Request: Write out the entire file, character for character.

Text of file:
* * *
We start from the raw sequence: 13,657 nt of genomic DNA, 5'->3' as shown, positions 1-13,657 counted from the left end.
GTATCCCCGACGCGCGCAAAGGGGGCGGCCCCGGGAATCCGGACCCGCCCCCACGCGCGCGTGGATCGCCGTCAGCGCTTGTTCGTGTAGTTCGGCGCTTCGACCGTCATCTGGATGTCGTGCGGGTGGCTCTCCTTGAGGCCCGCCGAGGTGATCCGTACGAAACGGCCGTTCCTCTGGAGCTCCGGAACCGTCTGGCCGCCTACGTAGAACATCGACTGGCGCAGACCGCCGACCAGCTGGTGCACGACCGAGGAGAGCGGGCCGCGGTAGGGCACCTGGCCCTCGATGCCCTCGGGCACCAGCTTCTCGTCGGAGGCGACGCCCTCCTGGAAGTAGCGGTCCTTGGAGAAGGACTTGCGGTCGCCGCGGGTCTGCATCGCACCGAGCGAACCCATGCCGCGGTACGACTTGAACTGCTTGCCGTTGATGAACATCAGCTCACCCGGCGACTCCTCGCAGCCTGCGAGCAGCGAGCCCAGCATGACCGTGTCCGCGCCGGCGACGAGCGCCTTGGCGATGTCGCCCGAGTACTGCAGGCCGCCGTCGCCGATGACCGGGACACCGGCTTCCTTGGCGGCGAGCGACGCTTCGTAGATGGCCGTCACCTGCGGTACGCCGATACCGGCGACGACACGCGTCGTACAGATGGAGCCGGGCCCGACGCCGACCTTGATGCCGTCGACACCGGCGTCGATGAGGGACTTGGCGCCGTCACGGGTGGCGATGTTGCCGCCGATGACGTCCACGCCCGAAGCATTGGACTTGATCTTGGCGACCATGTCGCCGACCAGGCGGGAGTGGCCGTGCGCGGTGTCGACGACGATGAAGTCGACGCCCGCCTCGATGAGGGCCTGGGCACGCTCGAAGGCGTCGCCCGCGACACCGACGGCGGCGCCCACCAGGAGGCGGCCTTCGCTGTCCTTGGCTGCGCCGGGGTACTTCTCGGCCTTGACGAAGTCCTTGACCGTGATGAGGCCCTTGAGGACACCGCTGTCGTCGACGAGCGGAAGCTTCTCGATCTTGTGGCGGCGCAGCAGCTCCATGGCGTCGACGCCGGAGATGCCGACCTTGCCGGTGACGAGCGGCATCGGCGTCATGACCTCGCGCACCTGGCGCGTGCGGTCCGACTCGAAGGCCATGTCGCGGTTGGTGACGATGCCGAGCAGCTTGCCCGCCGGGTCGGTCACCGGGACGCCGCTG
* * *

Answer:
We start from the raw sequence: 13,657 nt of genomic DNA, 5'->3' as shown, positions 1-13,657 counted from the left end.
GTATCCCCGACGCGCGCAAAGGGGGCGGCCCCGGGAATCCGGACCCGCCCCCACGCGCGCGTGGATCGCCGTCAGCGCTTGTTCGTGTAGTTCGGCGCTTCGACCGTCATCTGGATGTCGTGCGGGTGGCTCTCCTTGAGGCCCGCCGAGGTGATCCGTACGAAACGGCCGTTCCTCTGGAGCTCCGGAACCGTCTGGCCGCCTACGTAGAACATCGACTGGCGCAGACCGCCGACCAGCTGGTGCACGACCGAGGAGAGCGGGCCGCGGTAGGGCACCTGGCCCTCGATGCCCTCGGGCACCAGCTTCTCGTCGGAGGCGACGCCCTCCTGGAAGTAGCGGTCCTTGGAGAAGGACTTGCGGTCGCCGCGGGTCTGCATCGCACCGAGCGAACCCATGCCGCGGTACGACTTGAACTGCTTGCCGTTGATGAACATCAGCTCACCCGGCGACTCCTCGCAGCCTGCGAGCAGCGAGCCCAGCATGACCGTGTCCGCGCCGGCGACGAGCGCCTTGGCGATGTCGCCCGAGTACTGCAGGCCGCCGTCGCCGATGACCGGGACACCGGCTTCCTTGGCGGCGAGCGACGCTTCGTAGATGGCCGTCACCTGCGGTACGCCGATACCGGCGACGACACGCGTCGTACAGATGGAGCCGGGCCCGACGCCGACCTTGATGCCGTCGACACCGGCGTCGATGAGGGACTTGGCGCCGTCACGGGTGGCGATGTTGCCGCCGATGACGTCCACGCCCGAAGCATTGGACTTGATCTTGGCGACCATGTCGCCGACCAGGCGGGAGTGGCCGTGCGCGGTGTCGACGACGATGAAGTCGACGCCCGCCTCGATGAGGGCCTGGGCACGCTCGAAGGCGTCGCCCGCGACACCGACGGCGGCGCCCACCAGGAGGCGGCCTTCGCTGTCCTTGGCTGCGCCGGGGTACTTCTCGGCCTTGACGAAGTCCTTGACCGTGATGAGGCCCTTGAGGACACCGCTGTCGTCGACGAGCGGAAGCTTCTCGATCTTGTGGCGGCGCAGCAGCTCCATGGCGTCGACGCCGGAGATGCCGACCTTGCCGGTGACGAGCGGCATCGGCGTCATGACCTCGCGCACCTGGCGCGTGCGGTCCGACTCGAAGGCCATGTCGCGGTTGGTGACGATGCCGAGCAGCTTGCCCGCCGGGTCGGTCACCGGGACGCCGCTG